Perry noted the roar of traffic below, above and around the crowd, which was gathered on a frontage road overpass. "This is the sound of freedom we hear," he said. "These people need roads to get to work, to church and to school."If that is the sound of freedom, I have a war in Iraq for you Governor. Sure people need roads, but do they really need the particulate matter and increased sprawl this will cause? This is all the pet project of Rep. John Culbertson, who loves him some roads. He promised that the next mega project would be US 290 but hopefully he doesn't get his way. With the Katy Freeway, Culbertson basically had the railroad right of way that paralleled the road paved over. There is a similar situation on 290 that shouldn't happen again.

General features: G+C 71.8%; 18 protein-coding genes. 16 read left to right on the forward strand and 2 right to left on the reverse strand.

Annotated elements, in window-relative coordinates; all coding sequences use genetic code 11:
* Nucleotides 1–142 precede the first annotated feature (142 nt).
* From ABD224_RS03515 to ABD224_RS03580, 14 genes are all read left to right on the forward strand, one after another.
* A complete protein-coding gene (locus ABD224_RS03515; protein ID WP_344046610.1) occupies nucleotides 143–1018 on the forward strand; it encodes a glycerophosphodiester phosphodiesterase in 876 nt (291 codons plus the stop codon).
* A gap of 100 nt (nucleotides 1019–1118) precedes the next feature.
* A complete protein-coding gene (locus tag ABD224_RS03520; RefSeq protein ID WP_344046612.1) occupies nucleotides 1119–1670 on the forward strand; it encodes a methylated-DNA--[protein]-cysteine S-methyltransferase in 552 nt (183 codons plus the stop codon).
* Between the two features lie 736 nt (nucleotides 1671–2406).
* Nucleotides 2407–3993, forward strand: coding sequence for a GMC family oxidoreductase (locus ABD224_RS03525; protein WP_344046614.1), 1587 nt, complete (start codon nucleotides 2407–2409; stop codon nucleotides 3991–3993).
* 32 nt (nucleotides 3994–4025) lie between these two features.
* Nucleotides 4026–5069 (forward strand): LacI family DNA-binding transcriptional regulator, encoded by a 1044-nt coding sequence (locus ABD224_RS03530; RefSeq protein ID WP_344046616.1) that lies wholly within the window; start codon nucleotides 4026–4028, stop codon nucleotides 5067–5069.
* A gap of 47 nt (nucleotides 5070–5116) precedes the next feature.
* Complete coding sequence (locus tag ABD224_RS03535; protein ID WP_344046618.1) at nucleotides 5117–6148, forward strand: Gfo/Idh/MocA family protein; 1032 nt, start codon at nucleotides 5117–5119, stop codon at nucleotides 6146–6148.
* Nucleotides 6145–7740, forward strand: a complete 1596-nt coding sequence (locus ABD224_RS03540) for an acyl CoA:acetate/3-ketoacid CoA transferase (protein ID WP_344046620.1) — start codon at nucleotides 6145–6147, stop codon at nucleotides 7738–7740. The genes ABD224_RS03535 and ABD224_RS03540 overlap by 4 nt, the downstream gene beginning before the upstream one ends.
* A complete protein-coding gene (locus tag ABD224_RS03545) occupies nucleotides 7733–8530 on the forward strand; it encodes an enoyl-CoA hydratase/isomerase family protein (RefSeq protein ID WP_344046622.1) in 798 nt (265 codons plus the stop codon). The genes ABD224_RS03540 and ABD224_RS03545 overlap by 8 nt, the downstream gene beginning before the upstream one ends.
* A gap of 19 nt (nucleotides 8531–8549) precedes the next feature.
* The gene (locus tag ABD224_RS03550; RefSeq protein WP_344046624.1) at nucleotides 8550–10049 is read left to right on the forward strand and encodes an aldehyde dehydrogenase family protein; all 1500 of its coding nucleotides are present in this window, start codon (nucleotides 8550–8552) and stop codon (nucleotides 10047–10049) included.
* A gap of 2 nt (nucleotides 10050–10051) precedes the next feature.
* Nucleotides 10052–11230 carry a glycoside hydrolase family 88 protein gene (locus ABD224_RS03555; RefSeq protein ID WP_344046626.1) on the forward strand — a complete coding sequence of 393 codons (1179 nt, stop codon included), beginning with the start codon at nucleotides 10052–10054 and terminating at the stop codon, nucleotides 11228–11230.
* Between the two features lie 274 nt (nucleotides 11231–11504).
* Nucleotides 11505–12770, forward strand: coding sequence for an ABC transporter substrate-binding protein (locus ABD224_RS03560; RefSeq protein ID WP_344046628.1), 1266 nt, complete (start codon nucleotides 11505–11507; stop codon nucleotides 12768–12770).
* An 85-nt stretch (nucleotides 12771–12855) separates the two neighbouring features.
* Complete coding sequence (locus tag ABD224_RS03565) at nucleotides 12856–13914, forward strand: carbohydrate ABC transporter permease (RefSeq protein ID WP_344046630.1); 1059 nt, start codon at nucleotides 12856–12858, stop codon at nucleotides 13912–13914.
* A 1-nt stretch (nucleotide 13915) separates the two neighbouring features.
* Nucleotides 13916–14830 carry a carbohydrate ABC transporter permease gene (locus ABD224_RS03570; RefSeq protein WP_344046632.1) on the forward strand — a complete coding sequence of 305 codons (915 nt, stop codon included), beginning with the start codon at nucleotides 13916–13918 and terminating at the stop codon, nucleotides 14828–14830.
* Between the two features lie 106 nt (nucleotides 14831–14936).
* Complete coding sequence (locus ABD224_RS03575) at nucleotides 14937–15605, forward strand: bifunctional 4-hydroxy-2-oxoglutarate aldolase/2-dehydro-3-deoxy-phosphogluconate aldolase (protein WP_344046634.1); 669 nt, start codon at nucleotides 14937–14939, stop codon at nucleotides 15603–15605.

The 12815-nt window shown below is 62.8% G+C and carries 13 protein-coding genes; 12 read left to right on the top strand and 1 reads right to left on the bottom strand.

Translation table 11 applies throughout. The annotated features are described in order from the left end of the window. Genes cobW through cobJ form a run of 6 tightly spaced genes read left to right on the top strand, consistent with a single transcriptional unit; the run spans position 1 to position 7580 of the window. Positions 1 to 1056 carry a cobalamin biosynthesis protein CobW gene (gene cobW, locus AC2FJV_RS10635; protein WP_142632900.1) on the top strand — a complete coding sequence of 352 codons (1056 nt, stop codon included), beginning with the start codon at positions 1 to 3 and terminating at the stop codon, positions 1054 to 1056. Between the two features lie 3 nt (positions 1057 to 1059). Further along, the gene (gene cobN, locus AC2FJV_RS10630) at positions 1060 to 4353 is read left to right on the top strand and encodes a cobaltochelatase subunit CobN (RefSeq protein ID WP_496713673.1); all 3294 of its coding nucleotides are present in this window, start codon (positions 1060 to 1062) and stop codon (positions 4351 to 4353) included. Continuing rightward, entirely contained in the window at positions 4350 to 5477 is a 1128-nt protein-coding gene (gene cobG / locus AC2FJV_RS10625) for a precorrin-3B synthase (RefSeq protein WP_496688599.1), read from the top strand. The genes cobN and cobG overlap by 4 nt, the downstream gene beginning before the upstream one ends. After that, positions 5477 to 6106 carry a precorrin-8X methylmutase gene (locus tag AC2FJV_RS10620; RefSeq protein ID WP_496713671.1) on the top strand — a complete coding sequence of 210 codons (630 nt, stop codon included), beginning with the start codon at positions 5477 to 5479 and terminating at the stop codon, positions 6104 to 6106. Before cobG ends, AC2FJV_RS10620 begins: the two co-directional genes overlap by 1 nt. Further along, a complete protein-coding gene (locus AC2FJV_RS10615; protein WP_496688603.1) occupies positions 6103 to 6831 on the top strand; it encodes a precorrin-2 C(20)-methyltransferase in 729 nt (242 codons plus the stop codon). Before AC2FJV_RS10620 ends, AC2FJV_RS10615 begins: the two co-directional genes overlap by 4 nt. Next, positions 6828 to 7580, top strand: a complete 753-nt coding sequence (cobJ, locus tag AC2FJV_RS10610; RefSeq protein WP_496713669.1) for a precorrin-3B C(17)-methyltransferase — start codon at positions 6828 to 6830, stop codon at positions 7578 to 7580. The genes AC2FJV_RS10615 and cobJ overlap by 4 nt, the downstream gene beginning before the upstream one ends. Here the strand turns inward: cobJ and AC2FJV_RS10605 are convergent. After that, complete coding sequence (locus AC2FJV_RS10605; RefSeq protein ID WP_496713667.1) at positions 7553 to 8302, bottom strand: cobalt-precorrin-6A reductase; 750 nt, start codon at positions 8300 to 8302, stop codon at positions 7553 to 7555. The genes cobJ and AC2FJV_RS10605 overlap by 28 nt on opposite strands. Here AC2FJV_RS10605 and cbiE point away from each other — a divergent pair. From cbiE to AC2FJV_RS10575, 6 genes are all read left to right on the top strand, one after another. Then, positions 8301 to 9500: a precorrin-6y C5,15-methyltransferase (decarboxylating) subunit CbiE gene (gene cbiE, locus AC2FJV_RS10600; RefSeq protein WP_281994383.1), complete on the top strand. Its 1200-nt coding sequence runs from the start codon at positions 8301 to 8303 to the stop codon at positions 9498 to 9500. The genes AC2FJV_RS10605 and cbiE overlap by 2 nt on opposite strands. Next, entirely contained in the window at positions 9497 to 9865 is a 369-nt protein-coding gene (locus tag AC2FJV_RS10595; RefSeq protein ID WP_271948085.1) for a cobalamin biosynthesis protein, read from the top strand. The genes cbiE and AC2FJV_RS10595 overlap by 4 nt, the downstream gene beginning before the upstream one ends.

The Culbertson who wanted to kill light rail all together and was a major reason for me starting this blog. Now I'm not a huge fan of rail in the freeway, especially an 18 lane freeway. But getting rid of that right of way was a mistake. And I wouldn't doubt if it were on purpose. Showing this guy the door would be a huge win for livable communities in Houston. Unfortunately at this juncture, the race isn't that close but it's tightening. We'll be watching this one on election night with the ballot measures. Mostly because this guy is a danger to himself and transit in general.
The Metropolitan Transit Authority, which already plans light rail on Westpark, paid to have Katy Freeway overpasses beefed up to carry its trains if space there ever is available for them. But Culberson, whose ability to get federal dollars was crucial to the widening project, pledged not to give up a single freeway lane for Metro rail. Brandt Mannchen, the Sierra Club regional air quality chairman, expressed regret at what he termed a missed opportunity to have rail on the Katy.